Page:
Be gentle with yourself. Focus on you. Get away from the craziness and ugliness of your husband's addiction, even if just for a few minutes each day.


[This message edited by ashestophoenix at 8:47 AM, July 8th (Sunday)]

marji posted 7/8/2018 14:05 PM

Dogs Hope you're doing ok today.

Just read Ashes post to you and think it's great. I hope you find insight and solace in it too.

secondtime posted 7/8/2018 18:23 PM


My boundary is that DH must tell me if he relapses. If he lies about a relapse again-especially for years, I am done.

I can tolerate slips and relapses. I cannot tolerate the lying and the poor decision making on my part, because I'm not given the whole story. I need to stop digging my own hole, KWIM?

(Example, we underwent fertility treatments to have a third kids during his relapse. The best decision was to not actually have her. But, I couldn't make that decision because DH was not honest about his relapse. It would have been better for me financially if I could have divorced before the 10 year mark of our marriage. He did not tell me he relapsed, and now I've missed that window.)

I'd prefer that he tell me when he slips, so that we can coordinate child care if he needs more time to work his recovery. We have young children in the house and it's not appropriate to leave them alone, and depending on his recovery activity, it may not be appropriate for him to bring them along.

Otherwise, I pretty much just stay out. DH's sponsor offered to meet me once. I declined. I also met with DH's CSAT once. I should have declined that.

[This message edited by secondtime at 6:03 AM, July 9th (Monday)]

Crazymum posted 7/9/2018 02:35 AM

Just a quick query. Does being an addict change the way an addict reacts to his daughter growing into a woman? I am asking because our D is maturing into a beautiful young woman and WH over-reacts to how she dresses. We are teaching her how to dress appropriately when she goes out. I understand that. But when we are just family at home and shes in her PJs which are getting tight - WH really reacts crazy. Telling her not to dress like a whore really angrily and forcefully. Is this a typical father thing or is it exacerbated by WHs life of experience with pornography? Thanks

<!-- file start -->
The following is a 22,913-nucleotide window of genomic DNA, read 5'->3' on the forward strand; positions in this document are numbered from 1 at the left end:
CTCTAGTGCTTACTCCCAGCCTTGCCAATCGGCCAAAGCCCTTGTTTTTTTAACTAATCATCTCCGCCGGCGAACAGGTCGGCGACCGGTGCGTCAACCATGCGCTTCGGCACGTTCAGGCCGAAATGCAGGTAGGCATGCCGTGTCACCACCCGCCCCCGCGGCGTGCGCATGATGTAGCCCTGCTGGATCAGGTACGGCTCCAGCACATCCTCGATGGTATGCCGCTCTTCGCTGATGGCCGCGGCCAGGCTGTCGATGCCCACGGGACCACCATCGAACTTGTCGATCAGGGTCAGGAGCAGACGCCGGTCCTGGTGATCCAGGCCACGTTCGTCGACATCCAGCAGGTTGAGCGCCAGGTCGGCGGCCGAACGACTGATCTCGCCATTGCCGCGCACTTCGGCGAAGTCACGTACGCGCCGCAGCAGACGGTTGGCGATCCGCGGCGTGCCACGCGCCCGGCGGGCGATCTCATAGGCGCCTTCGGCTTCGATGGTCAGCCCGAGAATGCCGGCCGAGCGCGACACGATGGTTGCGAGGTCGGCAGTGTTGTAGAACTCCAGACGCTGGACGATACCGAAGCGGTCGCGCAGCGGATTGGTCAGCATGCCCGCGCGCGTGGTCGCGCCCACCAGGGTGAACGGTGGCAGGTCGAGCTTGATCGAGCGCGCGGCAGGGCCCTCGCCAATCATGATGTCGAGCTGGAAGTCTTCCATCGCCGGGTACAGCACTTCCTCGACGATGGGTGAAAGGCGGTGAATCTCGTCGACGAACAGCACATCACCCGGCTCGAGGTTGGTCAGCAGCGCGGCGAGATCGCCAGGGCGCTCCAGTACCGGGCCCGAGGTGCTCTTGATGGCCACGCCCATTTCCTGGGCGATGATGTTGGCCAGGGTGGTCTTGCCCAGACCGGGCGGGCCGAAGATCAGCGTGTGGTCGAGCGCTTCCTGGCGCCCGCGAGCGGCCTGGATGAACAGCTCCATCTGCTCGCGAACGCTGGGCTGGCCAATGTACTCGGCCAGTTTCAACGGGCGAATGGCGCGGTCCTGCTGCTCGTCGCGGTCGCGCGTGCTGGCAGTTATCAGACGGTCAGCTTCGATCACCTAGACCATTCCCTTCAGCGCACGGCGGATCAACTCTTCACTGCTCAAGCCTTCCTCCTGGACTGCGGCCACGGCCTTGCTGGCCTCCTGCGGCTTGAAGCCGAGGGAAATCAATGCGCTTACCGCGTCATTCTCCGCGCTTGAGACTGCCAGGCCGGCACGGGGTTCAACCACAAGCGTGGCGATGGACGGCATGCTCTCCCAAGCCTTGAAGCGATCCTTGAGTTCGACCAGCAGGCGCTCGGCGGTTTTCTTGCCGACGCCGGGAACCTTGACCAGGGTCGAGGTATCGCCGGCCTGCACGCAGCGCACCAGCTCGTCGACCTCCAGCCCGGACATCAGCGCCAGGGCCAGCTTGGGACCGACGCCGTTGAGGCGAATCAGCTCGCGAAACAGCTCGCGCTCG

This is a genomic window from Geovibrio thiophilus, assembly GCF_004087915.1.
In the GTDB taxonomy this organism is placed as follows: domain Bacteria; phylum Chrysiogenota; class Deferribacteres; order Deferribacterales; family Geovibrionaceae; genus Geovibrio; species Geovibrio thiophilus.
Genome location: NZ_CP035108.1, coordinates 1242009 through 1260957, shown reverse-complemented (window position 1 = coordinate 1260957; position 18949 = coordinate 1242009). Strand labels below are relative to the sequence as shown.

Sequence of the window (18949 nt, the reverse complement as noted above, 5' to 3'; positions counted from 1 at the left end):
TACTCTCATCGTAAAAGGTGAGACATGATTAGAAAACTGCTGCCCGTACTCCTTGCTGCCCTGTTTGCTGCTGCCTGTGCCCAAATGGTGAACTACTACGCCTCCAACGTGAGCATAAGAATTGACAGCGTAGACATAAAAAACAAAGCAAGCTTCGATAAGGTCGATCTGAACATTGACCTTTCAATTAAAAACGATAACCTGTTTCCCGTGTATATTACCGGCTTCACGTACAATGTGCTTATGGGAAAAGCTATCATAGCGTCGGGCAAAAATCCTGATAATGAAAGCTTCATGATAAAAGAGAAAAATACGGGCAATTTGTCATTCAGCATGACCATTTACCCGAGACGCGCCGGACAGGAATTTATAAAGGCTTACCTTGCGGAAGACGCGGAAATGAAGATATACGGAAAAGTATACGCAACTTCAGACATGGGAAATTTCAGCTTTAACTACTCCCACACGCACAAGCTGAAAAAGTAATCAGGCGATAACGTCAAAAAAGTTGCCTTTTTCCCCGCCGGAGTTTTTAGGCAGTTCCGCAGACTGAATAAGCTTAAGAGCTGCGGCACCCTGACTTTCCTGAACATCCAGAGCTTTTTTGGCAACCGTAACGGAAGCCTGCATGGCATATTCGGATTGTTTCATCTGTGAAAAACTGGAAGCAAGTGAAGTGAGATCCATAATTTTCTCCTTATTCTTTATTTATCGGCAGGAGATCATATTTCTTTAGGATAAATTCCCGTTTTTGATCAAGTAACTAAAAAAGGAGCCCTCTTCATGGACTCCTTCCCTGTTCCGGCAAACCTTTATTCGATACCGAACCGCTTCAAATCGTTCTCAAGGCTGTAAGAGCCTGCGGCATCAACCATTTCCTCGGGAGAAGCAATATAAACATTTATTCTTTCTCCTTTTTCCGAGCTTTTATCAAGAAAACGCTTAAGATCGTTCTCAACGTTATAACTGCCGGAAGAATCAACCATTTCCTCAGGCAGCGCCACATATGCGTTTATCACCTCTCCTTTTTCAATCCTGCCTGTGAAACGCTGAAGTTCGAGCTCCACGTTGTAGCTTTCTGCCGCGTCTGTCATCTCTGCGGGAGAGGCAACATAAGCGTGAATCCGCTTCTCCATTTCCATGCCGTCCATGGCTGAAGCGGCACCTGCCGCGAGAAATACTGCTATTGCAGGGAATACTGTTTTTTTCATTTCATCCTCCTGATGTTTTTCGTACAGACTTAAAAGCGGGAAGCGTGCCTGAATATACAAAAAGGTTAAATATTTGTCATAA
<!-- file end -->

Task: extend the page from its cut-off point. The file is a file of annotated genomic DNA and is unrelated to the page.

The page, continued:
Edited to add that D is too young to remember WHs goings on and so they have a fantastic relationship. They both enjoy each others company the rest of the time.

[This message edited by Crazymum at 3:16 AM, July 9th (Monday)]

secondtime posted 7/9/2018 05:57 AM

I have 3 girls myself (and one boy), one on puberty. DH does not call our kids names, period. That's behavior I would not accept.

I'm more concerned about making her friends uncomfortable (scanning/staring/leering/etc) and thereby making DD uncomfortable. I don't want any of our kids to feel unsafe in our home.

Which reminds me that I need to double check with DH to make sure he wasn't watching bare-legal/teen porn during his relapse.

I'd been hedging about a course of action in my marriage. This may push me closer to a decision.

number4 posted 7/9/2018 10:01 AM

Telling her not to dress like a whore really angrily and forcefully.

IMO, this is emotional and possibly sexual abuse. I remember hearing stories of other people at one of my workshops at The Meadows last fall... very similar stories of (now adults) children remembering stories of how they were spoken to as children... this is incredibly traumatic to be told you're dressing like a whore, particularly with an angry and forcefully tone, no matter how wonderful the rest of their relationship is. He needs to stop that now, and there need to be some consequences if it doesn't. She may eventually develop anger toward you for not protecting her from this (again, I heard this in stories from other Meadows participants).

I would do everything to get your daughter into some counseling. Any counselor would tell you (and her) that needs to stop immediately. This significantly impacts how she develops a sense of self... messages coming from parents at vulnerable ages are very, very powerful.

Superesse posted 7/9/2018 10:29 AM

^ ^ ^ ^ This!

I haven't got the experience that number4 has to offer you, but my first thought when I read your post, earlier today (and didn't reply) was that your DD's self-concept as a woman will reflect the way her father says he sees her. If he is saying this to her, it can imprint a really sordid concept of femaleness. Serious stuff. She might react to that in extreme ways.

Do you think she dresses provocatively? Or is it just the sex addict father's reaction to his daughter? In any case, please do as number4 suggests, ASAP.